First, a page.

By the way, I have seen this work in a slightly different arena: job interviewing. I often mentor former students through the interview process, and I always urge them to say, at an appropriate point: “Of course, all projects are investments and really need to be managed as such.” They invariably report back to me that the hiring manager’s face lights up. The next former student that tries this technique and later reports that they didn’t either get the job or at least get another interview will be the first!

This territory is also where this blog will continue to cultivate and nourish the improved status of and respect for project management. I believe it is where project/program management and business management must come together for the sake of organizational progress and efficiency.

Fraternally in project management,

Steve the Bajan

Why Won’t We Recognize the Value/Cost of Time on Projects?

A few weeks ago, I engaged in an Internet discussion with a very knowledgeable project management thought leader. Make no mistake – this is someone for whom I have a great deal of respect. But when the topic of the cost of time on projects came up, he was dismissive, stating that the value of early completion on most of the projects on which he consults is very small or non-existent.

Let’s think about this: for several years, he has been residing overseas and consulting on projects many thousands of miles from his home. And his consulting fee is definitely not cheap! How important would a project (or program, or portfolio) have to be in order to justify the fees of such a consultant? How large its budget? How great the expected value of the investment?

One of the fundamental aspects of any type of investment is that the length of time to “maturity” is a key variable. The return/benefit that any smart investor will demand is always based in part on how long the wait for that return is likely to be. (There’s an old Bajan saying: “Wait is a heavy load!”) The longer the wait, and the more money that will be “tied up” in that investment, the higher the rate of return that the investor will demand as justification for the project/investment.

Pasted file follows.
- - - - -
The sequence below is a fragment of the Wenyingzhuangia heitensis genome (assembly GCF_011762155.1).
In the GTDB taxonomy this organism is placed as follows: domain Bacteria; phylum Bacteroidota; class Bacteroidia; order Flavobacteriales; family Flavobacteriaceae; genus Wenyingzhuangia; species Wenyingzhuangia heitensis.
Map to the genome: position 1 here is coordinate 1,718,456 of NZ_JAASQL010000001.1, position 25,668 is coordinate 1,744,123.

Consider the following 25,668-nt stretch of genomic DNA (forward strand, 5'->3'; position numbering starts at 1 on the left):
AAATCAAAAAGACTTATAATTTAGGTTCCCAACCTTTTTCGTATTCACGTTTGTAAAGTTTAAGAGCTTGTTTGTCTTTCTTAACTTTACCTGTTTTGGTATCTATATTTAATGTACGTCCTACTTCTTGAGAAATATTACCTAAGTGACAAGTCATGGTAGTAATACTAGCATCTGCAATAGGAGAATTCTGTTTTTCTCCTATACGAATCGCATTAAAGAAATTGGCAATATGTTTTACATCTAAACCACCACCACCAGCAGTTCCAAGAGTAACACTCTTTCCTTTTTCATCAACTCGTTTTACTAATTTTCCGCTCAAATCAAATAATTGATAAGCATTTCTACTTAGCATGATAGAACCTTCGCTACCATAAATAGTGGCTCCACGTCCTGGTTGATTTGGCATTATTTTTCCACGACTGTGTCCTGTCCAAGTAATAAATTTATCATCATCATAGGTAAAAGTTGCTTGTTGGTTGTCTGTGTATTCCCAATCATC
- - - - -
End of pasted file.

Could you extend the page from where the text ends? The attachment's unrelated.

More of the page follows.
One thing of which you may be sure: organizations do not engage expensive overseas consultants to work fulltime on a project with a million dollar budget. Whatever the projects/programs on which this consultant has been working, the budgets are almost certainly over $10 million, and likely over $50 million.

Let’s take conservative numbers: even at just 3% interest, the cost of tying up $10 million is $300,000 per year. That’s $25,000 per month. For a $50 million project, that would be $125,000 per month.

And that does not include:

  1. The opportunity cost of not having that money to invest elsewhere sooner.

  2. The risk of taking longer than planned, a risk that is retired immediately if the project finishes early. Almost everyone would agree that there is a significant cost to finishing most projects late. How much is it worth to eliminate that particular risk?

  3. The “marching army” costs of overhead and level-of-effort activities to support the project. These costs often add up to 10% – 20% of the total cost of a large project. These are costs that continue, week after week, until the project ends. Finishing earlier usually truncates these costs.